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I have a windows forms application. When I click on a window this activates the form and then I need to click again to call the particular control click event. For example if I click on a button this activates the form and then I need to click the button again.

Is there a way to perform the control click and window activation in one click? Preferably I would want this to work with whatever the clickable control is (menu,button, label etc)

Posted 3-Feb-13 6:34am

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Solution 1

Yes, there are such ways, but you never should do it for "regular" UI development. This is a total abuse which makes your code unreliable and bad for support. This is only the indication that you have no idea how to develop UI legitimately, nothing else.

All you need is to learn some UI development.

In your particular case, you have more then enough, without click simulation: you have the event System.Windows.Forms.Control.Click of a button, and the event System.Windows.Form.Activated, or, alternatively, as you are writing you form class anyway, you can simply override the virtual form method System.Windows.Forms.Form.OnActivated.

In your question, you never explain why would you like to do some action on activation, and why such action should be the same as on the button click. I doubt you really need exactly that, but here, you also already have everything you need. For this, you only need to be able to… write code, in particular, method (instead of just filling in those created by the designer).

Just create some form instance method doing what you need. Call this method from the button click event and from the activation event. Got the idea?

milenalukic 3-Feb-13 13:42pm
Thanks for your reply but sorry I don't get the idea.

In my application users may have multiple forms open. When they click on say a menu item of an inactive form this does not work (because the first click activates the form). The request is to make the menu work with the first click. Apart from a menu this could be any other clickable control.

On form activated I will not know which control has been clicked (or I do not know how to find out). Some sample code would be appreciated as I have spent a week on google and got no where so far.
You need to design UI clearly. My explanation is way to simple to illustrate it. I am not sure you are ready to develop UI at all, at this moment. You are getting lost in simple things....
milenalukic 3-Feb-13 13:50pm
If I knew I would'n be asking!!!

If on an menu strip I use theSystem.Windows.Forms.Control.Click how do I tell it to click again. That is what I need to know.

So far the best I managed was to activate the form on mouse over and then the control click works fine. But this is not ideal and I would like the form to be activated when it is clicked on and if there is an underlying control (button or menu etc) to perform that click event.

Maybe you are not understanding what I need to do.
You should not "click" (only hardware can truly click), you should call the same method you call from your click event handler. Which part of this statement is not clear?
milenalukic 3-Feb-13 14:36pm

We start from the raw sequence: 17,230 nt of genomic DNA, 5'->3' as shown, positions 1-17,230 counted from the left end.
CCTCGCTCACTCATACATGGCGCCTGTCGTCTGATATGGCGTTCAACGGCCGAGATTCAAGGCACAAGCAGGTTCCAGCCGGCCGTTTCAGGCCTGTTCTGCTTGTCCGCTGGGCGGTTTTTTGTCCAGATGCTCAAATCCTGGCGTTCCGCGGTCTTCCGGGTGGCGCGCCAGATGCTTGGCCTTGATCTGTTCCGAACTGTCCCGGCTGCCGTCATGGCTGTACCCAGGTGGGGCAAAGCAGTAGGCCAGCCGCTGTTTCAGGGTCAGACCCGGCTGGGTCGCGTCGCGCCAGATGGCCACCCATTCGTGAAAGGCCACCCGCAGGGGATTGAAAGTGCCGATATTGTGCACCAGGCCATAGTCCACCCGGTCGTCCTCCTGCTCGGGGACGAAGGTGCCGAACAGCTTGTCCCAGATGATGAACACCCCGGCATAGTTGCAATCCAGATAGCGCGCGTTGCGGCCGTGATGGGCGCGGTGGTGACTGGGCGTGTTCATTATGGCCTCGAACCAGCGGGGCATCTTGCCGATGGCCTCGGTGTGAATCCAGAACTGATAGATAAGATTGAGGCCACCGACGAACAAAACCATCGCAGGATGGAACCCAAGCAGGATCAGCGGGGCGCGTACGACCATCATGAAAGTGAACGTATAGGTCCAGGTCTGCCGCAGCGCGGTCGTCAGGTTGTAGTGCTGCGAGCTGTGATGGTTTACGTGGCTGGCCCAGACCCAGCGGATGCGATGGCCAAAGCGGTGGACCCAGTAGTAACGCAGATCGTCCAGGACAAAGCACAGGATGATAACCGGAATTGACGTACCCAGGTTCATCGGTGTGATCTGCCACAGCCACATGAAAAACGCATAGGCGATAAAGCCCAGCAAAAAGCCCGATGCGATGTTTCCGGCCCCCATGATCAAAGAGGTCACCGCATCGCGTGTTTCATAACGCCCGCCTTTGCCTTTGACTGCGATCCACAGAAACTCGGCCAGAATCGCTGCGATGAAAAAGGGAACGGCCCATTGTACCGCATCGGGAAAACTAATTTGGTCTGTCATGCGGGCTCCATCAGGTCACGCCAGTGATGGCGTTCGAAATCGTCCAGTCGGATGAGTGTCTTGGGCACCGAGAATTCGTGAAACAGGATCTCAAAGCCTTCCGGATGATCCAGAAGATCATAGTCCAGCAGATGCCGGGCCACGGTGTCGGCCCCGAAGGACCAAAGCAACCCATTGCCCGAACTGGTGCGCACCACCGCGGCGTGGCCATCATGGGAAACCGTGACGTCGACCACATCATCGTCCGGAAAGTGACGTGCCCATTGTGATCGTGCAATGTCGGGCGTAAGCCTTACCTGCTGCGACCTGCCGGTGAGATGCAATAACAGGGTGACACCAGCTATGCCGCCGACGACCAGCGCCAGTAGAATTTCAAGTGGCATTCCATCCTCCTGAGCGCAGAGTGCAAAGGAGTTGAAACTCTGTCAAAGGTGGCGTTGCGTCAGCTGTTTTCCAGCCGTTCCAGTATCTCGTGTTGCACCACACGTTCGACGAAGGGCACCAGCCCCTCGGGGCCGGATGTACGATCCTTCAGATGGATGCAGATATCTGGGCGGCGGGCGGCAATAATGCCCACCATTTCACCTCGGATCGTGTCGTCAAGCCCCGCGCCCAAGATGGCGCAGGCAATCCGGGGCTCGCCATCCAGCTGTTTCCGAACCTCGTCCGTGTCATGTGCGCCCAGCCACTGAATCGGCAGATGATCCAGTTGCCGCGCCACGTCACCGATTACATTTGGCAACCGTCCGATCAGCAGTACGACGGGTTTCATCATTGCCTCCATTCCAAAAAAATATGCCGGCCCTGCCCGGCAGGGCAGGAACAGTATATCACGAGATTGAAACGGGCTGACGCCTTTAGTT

Yes the hardware will perform the click. I need to identify the control that the user clicked on to run the onclick code. What I would expect is some code to go under the form activated event that will determine if there is an underlying control and if so to perform the on click event of that control. apologies if this was not clear in the first place.
Look, if you don't know what control should be clicked, simulating the click cannot help you. Your question was about the simulation of the click, and I clearly explained to you what should you do instead. But now you are shifting it to "determine if there is an underlying control".

By the way, one technical detail on event instance, as opposed to the "regular" delegate instance. An even instance cannot not be invoked anywhere except its declaring class. It cannot even be invoked by any derived class. Consider it as some fool-proof feature of event instances. Some controls may expose a method used to invoke some events, but such methods are still the methods of the original declaring class. For example, you such method is not available, there is no a way to add it. Again, this is an important fool-proof feature; it should tell you that "perform the on-click even" makes no sense. In my answer, I explained what makes sense...

Everything else is the matter of your design. As you did not explained what is the ultimate purpose of such "click", so it remains unclear what control should be "clicked", by what criteria it should be selected, and, most importantly, why doing that. But even not knowing that, I can say that the situation where the choice of some control should be calculated, suggests that the whole design is wrong; and you probably trying to make things more complex than they should be.

The root problem here is this: you are not starting your question from the beginning. Instead of sharing your goal and explaining what you want to achieve, you just to the middle, to some technical question based on your idea about how it should be implemented. What is your idea is wrong (which is quite likely)? That's why it's a good idea to start any question from formulation of your ultimate goal.


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